Book titles are important. I have often selected a novel to read, attracted by its title alone. Most recently, I came across the novel My Sister the Serial Killer, which caught my interest and made me laugh. Of course I read the book, but it didn’t live up to my expectations. Yes, it was funny, like the title, but not as funny as I’d hoped. Still, I did read the book.
Some other novels I’ve read because of their titles include:
The Other Wife (Michael Robotham)–I couldn’t resist a story of bigamy.
I Am Not Your Perfect Mexican Daughter (Erika Sanchez)–exactly what it says it is.
Insomnia (Stephen King)–what can I say, I’m an insomniac.
It’s Not About the Accent (Caridad Ferrer)–what I expected, a story about Latina culture, is what I got.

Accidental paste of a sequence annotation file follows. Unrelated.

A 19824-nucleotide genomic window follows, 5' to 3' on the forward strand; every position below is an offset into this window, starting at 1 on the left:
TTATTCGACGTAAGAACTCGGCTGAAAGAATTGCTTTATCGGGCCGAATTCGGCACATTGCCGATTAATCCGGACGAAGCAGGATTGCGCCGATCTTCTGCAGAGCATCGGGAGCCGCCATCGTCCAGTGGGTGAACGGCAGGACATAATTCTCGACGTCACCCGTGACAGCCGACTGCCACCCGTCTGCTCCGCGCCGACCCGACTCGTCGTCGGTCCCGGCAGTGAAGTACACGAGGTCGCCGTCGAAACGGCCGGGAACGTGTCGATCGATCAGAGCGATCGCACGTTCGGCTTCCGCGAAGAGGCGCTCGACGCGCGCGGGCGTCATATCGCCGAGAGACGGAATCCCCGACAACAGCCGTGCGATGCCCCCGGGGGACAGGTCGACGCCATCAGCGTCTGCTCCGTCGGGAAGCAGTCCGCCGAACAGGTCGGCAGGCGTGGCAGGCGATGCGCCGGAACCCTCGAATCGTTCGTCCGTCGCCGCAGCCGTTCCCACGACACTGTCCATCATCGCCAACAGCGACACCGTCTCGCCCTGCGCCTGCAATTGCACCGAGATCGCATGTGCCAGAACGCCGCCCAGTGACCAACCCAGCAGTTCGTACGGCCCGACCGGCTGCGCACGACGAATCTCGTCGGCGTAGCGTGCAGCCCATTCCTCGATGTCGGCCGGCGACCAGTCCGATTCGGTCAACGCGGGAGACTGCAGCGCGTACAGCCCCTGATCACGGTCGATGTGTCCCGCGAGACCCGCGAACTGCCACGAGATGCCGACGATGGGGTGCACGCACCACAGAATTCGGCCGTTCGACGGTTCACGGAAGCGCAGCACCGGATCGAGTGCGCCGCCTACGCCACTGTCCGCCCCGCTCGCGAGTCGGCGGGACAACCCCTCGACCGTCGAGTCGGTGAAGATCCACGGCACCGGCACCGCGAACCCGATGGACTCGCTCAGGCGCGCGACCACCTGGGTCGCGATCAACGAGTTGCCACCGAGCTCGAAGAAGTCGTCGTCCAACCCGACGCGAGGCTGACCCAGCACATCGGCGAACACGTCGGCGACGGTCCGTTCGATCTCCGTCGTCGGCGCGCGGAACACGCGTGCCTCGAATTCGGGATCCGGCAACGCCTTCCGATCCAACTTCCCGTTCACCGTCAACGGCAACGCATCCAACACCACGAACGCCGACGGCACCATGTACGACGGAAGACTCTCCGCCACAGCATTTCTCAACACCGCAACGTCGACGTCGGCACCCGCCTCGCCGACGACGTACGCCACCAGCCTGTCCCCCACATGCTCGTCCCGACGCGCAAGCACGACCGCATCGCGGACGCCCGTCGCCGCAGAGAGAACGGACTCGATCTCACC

When I started writing novels, my primary concern, of course, was developing a good plot. I didn’t begin to think about the title of my first novel until I was halfway done with the first draft. I initially chose the title, Tranquila, which sums up the state of confident happiness that the protagonist is trying to reach. One of my beta readers advised me to change the title, because it might be bypassed by English-language readers who could assume it’s a book in Spanish. I finally settled on the title, My Doormat Days, because it’s the coming-of-age story of a mousy young woman seeking to become more self-confident. It’s also a title that hints at the humor in the book. My most recent novel is titled White Mexican, about a young Mexican American woman struggling with her racial identity.
Each time I mention the titles of these novels in conversation, the reaction is positive. The titles draw attention and interest, which every author hopes will encourage people to read the book.